Supervisors: Dr. Pascal Horton, Prof. Michel Jaboyedoff
One of the most expensive natural disasters in Switzerland consists of floods related to heavy precipitation. Moreover, the occurrence of heavy rains may induce landslides and debris flows as it was observed during the three major precipitation events that occurred recently in the Swiss Alps (August 1987, September 1993 and October 2000). Even though all these inclement weather conditions took place under a southerly circulation, especially in autumn, not all southerly circulations lead to heavy precipitation. Although many studies have been carried out to understand them, they are still very difficult to forecast, due to the complexity of the phenomena involved. In consequence, the forecasting of extreme events still contains important uncertainties, especially in an alpine environment. The numerical models struggle to take into account the complexity of this environment strongly influence by different local-scale specific behaviors. Therefore, this work aims to identify simple synoptic precursors to such events throughout backward trajectories of the air masses.
Backward trajectories can be modeled with different methods and along two or three dimensions. The 2D trajectories are calculated and projected on an invariant parameter such as the pressure or the temperature, while the 3D trajectories indicate the height position of the air masses. Backward trajectories are calculated by using wind fields provided by different meteorological datasets, such as atmospheric reanalysis. In order to process trajectories, various tools already exist. Nowadays, backward trajectories have become very popular in the atmospheric science. In consequence, multiple tools and
datasets are provided by different organizations.
Therefore, this work is separated into two parts. Part one test and compare as many combinations of tools, datasets and methods as possible in order to gain knowledge about trajectories in the case of heavy precipitations in the Alps and to reduce the number of models to be assessed for the second part. As a result, we removed models yielding to similar results with an absolute horizontal transport deviation measure (ATEH). Among them, we tested tools such as the Hybrid Single Particle Lagrangian Integrated Trajectory Model (HYSPLIT), a simple Matlab script developed at the University of Lausanne by Pascal Horton named HorTraj and the METeorological data Explorer (METEX). The implemented methods in these models are different: while HYSPLIT and METEX use a Lagrangian Particle Dispersion Model, HorTraj uses the fully implicit algorithm of Merril (1986). Since these tools can be used with various datasets, the trajectories are processed with different ones such as the NCEP/NCAR Reanalysis (R1, R2 & C20r), the ECMWF reanalysis (ERA40 & ERAinterim), the Japanese Reanalysis (JRA-55) and the NASA Reanalysis (MERRA2). Moreover, for each tool and dataset, various methods can be used to calculate the altitude of the air masses. In this work, three-dimensional, isobaric, isentropic, isosigma, constant density and from divergence trajectories have been used. As a result, 21 trajectory models have been tested and compared, and 9 of them were selected. Results show that the larger differences between trajectories have been mainly from the dataset used rather than the model.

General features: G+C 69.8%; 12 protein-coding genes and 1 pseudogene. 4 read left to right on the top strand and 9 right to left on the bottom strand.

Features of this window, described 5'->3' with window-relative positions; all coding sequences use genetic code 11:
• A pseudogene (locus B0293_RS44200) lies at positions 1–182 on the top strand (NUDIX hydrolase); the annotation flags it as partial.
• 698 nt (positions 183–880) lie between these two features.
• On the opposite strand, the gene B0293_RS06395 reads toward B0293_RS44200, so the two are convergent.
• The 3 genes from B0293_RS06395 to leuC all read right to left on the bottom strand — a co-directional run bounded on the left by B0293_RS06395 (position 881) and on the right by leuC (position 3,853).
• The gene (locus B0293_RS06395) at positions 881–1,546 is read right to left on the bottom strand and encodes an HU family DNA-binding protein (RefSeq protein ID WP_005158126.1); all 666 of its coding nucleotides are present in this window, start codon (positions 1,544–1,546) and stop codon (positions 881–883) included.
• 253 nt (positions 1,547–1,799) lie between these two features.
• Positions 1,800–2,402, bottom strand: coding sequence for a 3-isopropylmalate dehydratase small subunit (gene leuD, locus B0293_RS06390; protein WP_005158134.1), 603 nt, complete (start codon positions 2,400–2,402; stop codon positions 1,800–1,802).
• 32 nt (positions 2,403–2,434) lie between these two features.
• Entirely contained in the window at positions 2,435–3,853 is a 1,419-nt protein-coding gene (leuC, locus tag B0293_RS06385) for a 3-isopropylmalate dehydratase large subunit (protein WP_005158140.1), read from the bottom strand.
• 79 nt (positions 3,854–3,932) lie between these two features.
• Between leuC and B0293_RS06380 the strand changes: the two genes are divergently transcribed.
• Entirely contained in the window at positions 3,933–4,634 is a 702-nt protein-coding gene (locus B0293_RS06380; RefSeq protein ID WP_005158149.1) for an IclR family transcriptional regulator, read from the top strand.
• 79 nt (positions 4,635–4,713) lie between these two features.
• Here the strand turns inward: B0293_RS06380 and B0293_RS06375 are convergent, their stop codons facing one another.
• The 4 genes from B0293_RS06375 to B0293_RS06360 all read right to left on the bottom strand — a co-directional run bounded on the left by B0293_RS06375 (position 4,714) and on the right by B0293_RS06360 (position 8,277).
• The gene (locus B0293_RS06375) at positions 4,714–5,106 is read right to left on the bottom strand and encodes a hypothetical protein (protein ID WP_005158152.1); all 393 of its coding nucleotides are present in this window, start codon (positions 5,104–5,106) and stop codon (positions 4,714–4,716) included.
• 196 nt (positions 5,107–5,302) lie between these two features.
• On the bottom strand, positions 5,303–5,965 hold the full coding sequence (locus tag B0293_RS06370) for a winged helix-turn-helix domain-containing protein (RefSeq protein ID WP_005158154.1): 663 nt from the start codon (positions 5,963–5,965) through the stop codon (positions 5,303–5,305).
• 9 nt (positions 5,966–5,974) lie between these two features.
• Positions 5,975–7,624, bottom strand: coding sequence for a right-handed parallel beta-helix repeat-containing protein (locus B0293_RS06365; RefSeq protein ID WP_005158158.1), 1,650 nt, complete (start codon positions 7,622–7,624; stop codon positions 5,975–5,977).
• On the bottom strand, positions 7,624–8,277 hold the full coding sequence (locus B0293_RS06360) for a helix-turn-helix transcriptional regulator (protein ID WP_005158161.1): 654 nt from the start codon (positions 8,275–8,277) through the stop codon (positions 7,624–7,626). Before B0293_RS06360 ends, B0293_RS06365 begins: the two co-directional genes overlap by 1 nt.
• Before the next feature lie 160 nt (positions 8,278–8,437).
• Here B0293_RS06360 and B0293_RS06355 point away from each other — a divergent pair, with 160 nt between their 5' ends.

Then in part two, the 9 selected models were used to search simple precursors leading to heavy precipitations. 10 days backward trajectories were processed for the Binn station (which is a gauging station that often measures big amount of rain) on four levels pressure between 1000 and 500 hPa. As for the validity domain, we selected all the days included between 1961 and 2014 that were characterized by a southerly circulation in autumn. Based on those trajectories, part two suggests four analysis for the identification of precursor. First, the ATEH is used to assess similarities between extreme events and non-extreme events. Then a Lagrangian moisture source diagnostic is suggested to determine the origin of moisture contributing to precipitation. A residence-time probability analysis is also suggested to highlight area where the residence-time probability is greater than the average probability associated with typical meteorological patterns. Finally, last analysis presents an identification of special type of flow conditions, such as the stagnation, recircultation and ventilation that can enhance extreme precipitations.
Results show that trajectories leading to heavy precipitation tend to be similar than trajectories leading to dry or small events. Region of interest that highly contributes to heavy precipitations have also been highlighted, such as the western Mediterranean and North Africa.